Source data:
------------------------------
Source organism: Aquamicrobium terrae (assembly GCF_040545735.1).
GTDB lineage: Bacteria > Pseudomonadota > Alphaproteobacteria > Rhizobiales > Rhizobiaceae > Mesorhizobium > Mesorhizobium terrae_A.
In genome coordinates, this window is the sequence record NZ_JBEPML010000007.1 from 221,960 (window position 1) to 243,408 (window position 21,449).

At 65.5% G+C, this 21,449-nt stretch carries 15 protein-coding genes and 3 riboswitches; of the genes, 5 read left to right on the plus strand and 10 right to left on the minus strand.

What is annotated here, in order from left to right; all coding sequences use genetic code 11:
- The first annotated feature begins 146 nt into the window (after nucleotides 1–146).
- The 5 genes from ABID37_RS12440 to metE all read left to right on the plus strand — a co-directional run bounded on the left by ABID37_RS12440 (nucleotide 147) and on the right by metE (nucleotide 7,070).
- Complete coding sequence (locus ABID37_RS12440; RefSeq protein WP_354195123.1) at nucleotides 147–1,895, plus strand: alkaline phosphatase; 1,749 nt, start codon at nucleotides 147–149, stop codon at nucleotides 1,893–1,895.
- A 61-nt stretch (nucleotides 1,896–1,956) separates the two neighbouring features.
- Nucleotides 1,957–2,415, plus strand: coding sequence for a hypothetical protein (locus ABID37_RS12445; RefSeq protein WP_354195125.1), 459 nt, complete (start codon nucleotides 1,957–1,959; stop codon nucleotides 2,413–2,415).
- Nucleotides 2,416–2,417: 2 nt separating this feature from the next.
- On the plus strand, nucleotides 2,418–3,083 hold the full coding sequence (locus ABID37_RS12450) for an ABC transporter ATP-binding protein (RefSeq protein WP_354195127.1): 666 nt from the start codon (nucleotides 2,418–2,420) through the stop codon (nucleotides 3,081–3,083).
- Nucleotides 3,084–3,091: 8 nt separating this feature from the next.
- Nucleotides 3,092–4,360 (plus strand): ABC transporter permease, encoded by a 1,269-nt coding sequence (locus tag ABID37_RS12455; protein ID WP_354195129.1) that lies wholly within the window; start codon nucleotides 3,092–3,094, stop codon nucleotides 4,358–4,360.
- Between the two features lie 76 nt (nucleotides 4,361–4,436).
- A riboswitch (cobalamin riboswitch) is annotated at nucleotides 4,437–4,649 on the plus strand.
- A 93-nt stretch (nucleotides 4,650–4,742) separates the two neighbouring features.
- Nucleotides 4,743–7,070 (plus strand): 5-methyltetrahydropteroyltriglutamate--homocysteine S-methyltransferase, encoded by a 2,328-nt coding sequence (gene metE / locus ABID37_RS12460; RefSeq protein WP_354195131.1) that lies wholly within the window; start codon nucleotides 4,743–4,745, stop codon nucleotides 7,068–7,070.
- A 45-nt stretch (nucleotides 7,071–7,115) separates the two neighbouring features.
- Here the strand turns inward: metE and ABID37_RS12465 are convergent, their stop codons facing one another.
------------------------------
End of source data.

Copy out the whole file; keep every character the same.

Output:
Source organism: Aquamicrobium terrae (assembly GCF_040545735.1).
GTDB lineage: Bacteria > Pseudomonadota > Alphaproteobacteria > Rhizobiales > Rhizobiaceae > Mesorhizobium > Mesorhizobium terrae_A.
In genome coordinates, this window is the sequence record NZ_JBEPML010000007.1 from 221,960 (window position 1) to 243,408 (window position 21,449).

At 65.5% G+C, this 21,449-nt stretch carries 15 protein-coding genes and 3 riboswitches; of the genes, 5 read left to right on the plus strand and 10 right to left on the minus strand.

What is annotated here, in order from left to right; all coding sequences use genetic code 11:
- The first annotated feature begins 146 nt into the window (after nucleotides 1–146).
- The 5 genes from ABID37_RS12440 to metE all read left to right on the plus strand — a co-directional run bounded on the left by ABID37_RS12440 (nucleotide 147) and on the right by metE (nucleotide 7,070).
- Complete coding sequence (locus ABID37_RS12440; RefSeq protein WP_354195123.1) at nucleotides 147–1,895, plus strand: alkaline phosphatase; 1,749 nt, start codon at nucleotides 147–149, stop codon at nucleotides 1,893–1,895.
- A 61-nt stretch (nucleotides 1,896–1,956) separates the two neighbouring features.
- Nucleotides 1,957–2,415, plus strand: coding sequence for a hypothetical protein (locus ABID37_RS12445; RefSeq protein WP_354195125.1), 459 nt, complete (start codon nucleotides 1,957–1,959; stop codon nucleotides 2,413–2,415).
- Nucleotides 2,416–2,417: 2 nt separating this feature from the next.
- On the plus strand, nucleotides 2,418–3,083 hold the full coding sequence (locus ABID37_RS12450) for an ABC transporter ATP-binding protein (RefSeq protein WP_354195127.1): 666 nt from the start codon (nucleotides 2,418–2,420) through the stop codon (nucleotides 3,081–3,083).
- Nucleotides 3,084–3,091: 8 nt separating this feature from the next.
- Nucleotides 3,092–4,360 (plus strand): ABC transporter permease, encoded by a 1,269-nt coding sequence (locus tag ABID37_RS12455; protein ID WP_354195129.1) that lies wholly within the window; start codon nucleotides 3,092–3,094, stop codon nucleotides 4,358–4,360.
- Between the two features lie 76 nt (nucleotides 4,361–4,436).
- A riboswitch (cobalamin riboswitch) is annotated at nucleotides 4,437–4,649 on the plus strand.
- A 93-nt stretch (nucleotides 4,650–4,742) separates the two neighbouring features.
- Nucleotides 4,743–7,070 (plus strand): 5-methyltetrahydropteroyltriglutamate--homocysteine S-methyltransferase, encoded by a 2,328-nt coding sequence (gene metE / locus ABID37_RS12460; RefSeq protein WP_354195131.1) that lies wholly within the window; start codon nucleotides 4,743–4,745, stop codon nucleotides 7,068–7,070.
- A 45-nt stretch (nucleotides 7,071–7,115) separates the two neighbouring features.
- Here the strand turns inward: metE and ABID37_RS12465 are convergent, their stop codons facing one another.